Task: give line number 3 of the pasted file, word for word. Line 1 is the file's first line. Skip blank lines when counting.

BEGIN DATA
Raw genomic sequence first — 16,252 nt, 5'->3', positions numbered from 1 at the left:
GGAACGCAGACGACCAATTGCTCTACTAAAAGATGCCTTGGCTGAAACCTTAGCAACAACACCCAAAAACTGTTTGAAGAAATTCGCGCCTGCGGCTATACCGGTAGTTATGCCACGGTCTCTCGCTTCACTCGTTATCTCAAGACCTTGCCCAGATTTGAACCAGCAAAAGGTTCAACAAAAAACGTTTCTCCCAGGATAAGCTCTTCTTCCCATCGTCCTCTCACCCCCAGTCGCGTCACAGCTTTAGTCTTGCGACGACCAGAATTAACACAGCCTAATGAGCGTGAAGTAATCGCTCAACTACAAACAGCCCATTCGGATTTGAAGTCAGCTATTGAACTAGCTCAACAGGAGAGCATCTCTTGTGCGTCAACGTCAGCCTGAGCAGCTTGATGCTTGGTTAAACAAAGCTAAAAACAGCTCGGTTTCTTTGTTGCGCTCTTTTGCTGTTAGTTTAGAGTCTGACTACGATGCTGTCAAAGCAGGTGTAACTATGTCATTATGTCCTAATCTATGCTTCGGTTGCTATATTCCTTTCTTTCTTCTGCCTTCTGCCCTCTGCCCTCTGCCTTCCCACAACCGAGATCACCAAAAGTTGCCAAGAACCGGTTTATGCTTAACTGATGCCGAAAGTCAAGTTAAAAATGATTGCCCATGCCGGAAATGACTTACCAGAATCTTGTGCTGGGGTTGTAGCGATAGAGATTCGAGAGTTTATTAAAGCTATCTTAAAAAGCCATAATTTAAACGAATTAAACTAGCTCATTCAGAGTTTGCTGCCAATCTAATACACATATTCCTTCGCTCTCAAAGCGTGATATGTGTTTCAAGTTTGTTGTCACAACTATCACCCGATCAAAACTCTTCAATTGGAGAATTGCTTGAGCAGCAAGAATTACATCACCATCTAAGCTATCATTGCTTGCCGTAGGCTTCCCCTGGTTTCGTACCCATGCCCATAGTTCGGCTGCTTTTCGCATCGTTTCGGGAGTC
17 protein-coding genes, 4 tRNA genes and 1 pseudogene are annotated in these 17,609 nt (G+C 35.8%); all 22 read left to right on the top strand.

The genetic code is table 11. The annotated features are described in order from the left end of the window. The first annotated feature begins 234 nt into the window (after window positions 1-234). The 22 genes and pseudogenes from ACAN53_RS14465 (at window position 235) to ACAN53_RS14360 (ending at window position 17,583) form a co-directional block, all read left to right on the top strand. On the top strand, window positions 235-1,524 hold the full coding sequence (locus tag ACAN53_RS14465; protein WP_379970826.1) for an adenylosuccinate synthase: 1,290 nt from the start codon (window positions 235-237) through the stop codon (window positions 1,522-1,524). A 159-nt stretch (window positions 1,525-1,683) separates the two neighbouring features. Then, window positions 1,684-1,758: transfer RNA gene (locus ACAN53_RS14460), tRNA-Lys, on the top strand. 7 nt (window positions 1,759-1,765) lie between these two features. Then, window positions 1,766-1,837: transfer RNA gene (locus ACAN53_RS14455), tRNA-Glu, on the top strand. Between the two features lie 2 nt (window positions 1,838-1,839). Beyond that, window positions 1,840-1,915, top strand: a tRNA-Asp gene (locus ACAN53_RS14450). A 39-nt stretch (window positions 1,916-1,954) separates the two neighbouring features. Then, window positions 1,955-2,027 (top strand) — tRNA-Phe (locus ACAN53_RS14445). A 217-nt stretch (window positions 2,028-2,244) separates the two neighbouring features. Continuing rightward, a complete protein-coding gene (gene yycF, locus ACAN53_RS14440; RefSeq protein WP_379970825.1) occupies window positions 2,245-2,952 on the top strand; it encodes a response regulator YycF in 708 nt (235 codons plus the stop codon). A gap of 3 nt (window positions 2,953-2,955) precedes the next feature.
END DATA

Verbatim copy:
17 protein-coding genes, 4 tRNA genes and 1 pseudogene are annotated in these 17,609 nt (G+C 35.8%); all 22 read left to right on the top strand.